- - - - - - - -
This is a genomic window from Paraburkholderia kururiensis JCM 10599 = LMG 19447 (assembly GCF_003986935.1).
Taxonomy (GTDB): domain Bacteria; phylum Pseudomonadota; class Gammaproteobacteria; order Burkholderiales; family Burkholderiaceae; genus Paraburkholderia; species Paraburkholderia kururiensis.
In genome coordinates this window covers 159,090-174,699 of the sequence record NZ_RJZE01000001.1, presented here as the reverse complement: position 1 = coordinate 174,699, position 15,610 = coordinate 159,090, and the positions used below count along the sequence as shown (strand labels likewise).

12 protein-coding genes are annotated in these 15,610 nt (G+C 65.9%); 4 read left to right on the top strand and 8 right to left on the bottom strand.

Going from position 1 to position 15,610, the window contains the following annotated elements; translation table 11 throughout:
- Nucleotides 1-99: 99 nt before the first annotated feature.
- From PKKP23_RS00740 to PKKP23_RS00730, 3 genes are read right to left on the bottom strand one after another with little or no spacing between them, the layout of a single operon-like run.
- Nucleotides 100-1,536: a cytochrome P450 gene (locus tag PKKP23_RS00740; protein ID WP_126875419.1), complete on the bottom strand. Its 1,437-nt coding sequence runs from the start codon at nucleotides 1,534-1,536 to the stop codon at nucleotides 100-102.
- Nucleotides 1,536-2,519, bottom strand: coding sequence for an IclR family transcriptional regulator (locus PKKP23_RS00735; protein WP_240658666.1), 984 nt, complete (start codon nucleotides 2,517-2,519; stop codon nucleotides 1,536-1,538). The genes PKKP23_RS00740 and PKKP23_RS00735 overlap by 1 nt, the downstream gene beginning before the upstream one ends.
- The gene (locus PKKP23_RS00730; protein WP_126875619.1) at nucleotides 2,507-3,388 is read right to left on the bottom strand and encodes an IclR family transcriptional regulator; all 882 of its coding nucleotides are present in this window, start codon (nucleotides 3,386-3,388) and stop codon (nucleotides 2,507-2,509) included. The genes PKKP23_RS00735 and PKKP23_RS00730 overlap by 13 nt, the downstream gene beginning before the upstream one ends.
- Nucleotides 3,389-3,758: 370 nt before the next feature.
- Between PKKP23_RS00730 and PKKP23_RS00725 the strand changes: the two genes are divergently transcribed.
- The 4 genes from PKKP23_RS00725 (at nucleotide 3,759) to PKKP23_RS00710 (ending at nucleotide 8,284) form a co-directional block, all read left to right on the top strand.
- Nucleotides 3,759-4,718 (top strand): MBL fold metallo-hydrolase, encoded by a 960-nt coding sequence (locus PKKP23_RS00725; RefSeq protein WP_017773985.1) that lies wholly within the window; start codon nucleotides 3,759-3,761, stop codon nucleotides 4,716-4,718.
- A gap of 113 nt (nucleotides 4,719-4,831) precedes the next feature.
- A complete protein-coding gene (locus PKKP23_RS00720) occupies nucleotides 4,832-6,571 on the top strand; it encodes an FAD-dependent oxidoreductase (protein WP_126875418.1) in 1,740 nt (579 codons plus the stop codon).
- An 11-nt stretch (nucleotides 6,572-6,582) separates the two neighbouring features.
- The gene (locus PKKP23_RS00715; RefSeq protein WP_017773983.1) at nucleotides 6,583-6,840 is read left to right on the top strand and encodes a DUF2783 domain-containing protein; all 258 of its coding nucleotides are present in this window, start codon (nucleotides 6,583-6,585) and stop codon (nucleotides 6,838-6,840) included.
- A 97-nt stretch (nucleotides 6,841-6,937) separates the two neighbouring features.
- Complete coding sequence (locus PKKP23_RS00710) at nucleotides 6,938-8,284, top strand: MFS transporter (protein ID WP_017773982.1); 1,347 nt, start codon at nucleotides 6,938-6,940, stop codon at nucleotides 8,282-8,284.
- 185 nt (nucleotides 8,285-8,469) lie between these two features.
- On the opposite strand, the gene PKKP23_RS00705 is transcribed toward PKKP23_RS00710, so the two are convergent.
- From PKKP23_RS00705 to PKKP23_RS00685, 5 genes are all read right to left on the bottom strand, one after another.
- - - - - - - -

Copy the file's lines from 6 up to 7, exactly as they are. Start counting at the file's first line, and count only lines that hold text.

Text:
- Nucleotides 1-99: 99 nt before the first annotated feature.
- From PKKP23_RS00740 to PKKP23_RS00730, 3 genes are read right to left on the bottom strand one after another with little or no spacing between them, the layout of a single operon-like run.